Monday, October 26, 2009

All You Have To Do Is Listen

My prediction: Ebooks are here to stay and will be an accepted and even assumed part of publishing forever. I find it fascinating that for several years, devices and technology have been improving, and the quantity of ebook content increasing, yet we are still surprised when wide scale adoption actually begins. Which it has.

I am not ashamed to admit, even though I am thoroughly embedded in the book publishing world, that I am already tired of the endless analysis and statistics on ebooks. I just don't understand why everyone is so surprised that tomorrow is now and regular people are buying ebook devices and ebooks. We are heading up the adoption curve. Embrace it.

I promise, I won't get conciliatory and console you that, no matter what, print books are here to say. Of course they are. I won't tell you that some content lends itself better to print, and other content lends itself better to ebooks. Of course it does.

What struck me was this blog post in the New York Times. I started reading it and began to think that maybe I wasn't being analytical enough about the impact of ebooks. Do I really need to know about focal and peripheral attention? Perhaps I am doing myself a disservice by not reading up on ebook consumption in a more scientific way. How can I be in the publishing industry and not know about peripheral attention??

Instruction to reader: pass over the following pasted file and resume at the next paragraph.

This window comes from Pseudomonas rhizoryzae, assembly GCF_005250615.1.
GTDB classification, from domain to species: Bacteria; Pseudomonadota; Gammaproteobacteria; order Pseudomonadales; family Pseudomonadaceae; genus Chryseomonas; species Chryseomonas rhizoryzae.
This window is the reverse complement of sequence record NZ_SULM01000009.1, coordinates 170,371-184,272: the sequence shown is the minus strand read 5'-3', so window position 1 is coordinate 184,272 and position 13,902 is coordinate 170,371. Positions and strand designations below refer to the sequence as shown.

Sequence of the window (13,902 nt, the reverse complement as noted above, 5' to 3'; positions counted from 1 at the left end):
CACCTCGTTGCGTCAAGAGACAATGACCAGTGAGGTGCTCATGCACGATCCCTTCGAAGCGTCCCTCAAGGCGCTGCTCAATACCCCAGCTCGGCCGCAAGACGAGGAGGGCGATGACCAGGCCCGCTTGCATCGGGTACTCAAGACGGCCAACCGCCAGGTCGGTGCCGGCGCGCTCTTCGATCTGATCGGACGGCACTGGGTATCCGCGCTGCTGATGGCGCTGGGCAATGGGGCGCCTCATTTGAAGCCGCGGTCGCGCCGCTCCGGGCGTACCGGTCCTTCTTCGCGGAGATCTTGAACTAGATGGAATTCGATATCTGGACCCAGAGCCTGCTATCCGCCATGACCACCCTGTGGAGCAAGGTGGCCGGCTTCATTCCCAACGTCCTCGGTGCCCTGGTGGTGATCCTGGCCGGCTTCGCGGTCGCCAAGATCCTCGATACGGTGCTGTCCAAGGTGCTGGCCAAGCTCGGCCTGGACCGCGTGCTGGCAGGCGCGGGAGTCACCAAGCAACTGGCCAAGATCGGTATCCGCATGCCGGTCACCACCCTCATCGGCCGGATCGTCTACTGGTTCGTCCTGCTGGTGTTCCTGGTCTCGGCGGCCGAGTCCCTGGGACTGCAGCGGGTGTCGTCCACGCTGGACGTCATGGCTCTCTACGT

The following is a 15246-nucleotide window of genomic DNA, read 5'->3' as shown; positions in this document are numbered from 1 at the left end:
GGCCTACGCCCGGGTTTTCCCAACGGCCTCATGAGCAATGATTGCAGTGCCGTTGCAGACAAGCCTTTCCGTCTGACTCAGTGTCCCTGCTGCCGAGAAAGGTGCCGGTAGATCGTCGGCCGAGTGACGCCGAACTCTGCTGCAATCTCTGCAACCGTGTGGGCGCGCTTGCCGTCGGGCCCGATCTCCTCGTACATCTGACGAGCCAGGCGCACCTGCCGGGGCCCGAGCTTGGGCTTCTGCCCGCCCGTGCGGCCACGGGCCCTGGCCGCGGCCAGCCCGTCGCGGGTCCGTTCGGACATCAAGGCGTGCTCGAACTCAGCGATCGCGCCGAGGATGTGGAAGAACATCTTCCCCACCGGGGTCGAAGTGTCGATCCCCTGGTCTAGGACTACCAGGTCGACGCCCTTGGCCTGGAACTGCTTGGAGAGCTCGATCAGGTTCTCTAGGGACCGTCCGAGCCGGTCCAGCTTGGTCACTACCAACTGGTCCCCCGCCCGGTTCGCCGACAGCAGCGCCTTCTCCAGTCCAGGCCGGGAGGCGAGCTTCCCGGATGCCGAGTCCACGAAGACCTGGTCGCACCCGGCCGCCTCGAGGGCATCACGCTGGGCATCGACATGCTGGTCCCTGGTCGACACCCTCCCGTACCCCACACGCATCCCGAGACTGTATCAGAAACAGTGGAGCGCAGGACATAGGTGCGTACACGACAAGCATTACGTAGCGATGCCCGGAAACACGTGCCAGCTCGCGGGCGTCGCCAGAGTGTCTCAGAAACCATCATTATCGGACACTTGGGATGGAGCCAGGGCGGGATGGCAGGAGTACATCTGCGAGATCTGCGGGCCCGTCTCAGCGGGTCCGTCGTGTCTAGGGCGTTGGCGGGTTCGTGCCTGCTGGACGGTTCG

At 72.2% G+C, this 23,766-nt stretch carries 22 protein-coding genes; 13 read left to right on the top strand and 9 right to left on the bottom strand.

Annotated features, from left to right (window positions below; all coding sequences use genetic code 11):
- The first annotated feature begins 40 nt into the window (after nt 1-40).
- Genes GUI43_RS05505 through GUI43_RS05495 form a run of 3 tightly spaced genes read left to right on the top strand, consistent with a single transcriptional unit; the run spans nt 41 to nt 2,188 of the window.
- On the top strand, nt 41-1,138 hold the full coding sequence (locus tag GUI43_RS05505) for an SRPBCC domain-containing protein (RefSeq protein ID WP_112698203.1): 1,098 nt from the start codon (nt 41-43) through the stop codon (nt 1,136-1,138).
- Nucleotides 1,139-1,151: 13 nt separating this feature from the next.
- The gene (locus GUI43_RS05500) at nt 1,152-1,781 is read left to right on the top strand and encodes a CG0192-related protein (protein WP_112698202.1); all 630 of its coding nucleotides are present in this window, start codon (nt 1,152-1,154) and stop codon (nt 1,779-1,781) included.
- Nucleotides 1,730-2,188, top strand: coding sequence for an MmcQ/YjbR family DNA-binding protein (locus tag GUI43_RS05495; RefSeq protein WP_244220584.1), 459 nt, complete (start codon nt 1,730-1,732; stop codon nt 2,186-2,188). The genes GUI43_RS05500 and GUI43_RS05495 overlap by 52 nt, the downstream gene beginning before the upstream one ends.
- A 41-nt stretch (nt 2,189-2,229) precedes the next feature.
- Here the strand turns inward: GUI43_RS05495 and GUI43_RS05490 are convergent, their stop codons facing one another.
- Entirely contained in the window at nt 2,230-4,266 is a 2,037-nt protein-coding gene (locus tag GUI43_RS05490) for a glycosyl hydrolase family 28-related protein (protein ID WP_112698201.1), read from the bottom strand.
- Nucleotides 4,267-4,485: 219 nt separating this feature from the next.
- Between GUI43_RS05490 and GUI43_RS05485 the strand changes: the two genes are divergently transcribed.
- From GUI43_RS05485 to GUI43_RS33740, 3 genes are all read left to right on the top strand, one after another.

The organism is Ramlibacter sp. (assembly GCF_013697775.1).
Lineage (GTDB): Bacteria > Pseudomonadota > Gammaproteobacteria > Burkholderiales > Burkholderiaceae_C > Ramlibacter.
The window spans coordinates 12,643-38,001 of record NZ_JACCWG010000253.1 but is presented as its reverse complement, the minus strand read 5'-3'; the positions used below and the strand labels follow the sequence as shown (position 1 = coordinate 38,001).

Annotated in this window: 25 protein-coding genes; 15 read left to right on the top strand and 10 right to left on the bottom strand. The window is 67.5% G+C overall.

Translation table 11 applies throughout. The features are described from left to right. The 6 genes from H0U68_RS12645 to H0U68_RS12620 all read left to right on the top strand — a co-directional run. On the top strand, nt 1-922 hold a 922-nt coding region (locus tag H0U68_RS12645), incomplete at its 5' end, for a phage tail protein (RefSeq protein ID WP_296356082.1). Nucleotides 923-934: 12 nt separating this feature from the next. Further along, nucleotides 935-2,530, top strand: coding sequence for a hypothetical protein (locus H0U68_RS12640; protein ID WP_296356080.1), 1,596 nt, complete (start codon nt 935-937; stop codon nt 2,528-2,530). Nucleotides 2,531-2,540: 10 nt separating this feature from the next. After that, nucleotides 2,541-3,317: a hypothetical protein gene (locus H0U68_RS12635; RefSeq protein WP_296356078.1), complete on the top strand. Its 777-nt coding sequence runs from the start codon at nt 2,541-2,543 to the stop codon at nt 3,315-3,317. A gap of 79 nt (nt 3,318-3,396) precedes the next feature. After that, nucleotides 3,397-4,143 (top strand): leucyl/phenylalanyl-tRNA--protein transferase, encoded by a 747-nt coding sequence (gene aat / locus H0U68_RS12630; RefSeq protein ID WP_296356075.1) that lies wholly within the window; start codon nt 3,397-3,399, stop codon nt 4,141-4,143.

But then again, I am a guy who relates to tangible things. It struck me that my own experiences are probably the best barometer I can read on the adoption of ebooks. I started off reading on my Palm Pilot years ago. It was ok, but eventually abandoned. Back to print books. More recently, I started reading on my iphone. That was ok too in a 'convenient on a delayed airplane' sort of way. But I can't use my iphone for everything - books, email, phone, gps, moveies and expect the battery to last all day. The experience wasn't really there for me either.

Then I bought my Kindle in March 2009, and haven't put it down since. And I bought one for my wife Grace, because she couldn't put my Kindle down either (potential marital friction averted). We have since bought hundreds of dollars worth of ebooks - exponentially more than we would have bought in print form. You can read about our Kindle experience in this blog post (I promise, no stats). For further proof that adoption is now, read Fran Toolan's blog post The Day It All Changed. It has some stats, but I guarantee you it is the passion that is most telling.

It has struck me, then , that to appreciate the immediacy and viability of ebooks, all you really need to do is listen to readers - listen to what they are saying and how they are acting. They (we) are talking to us.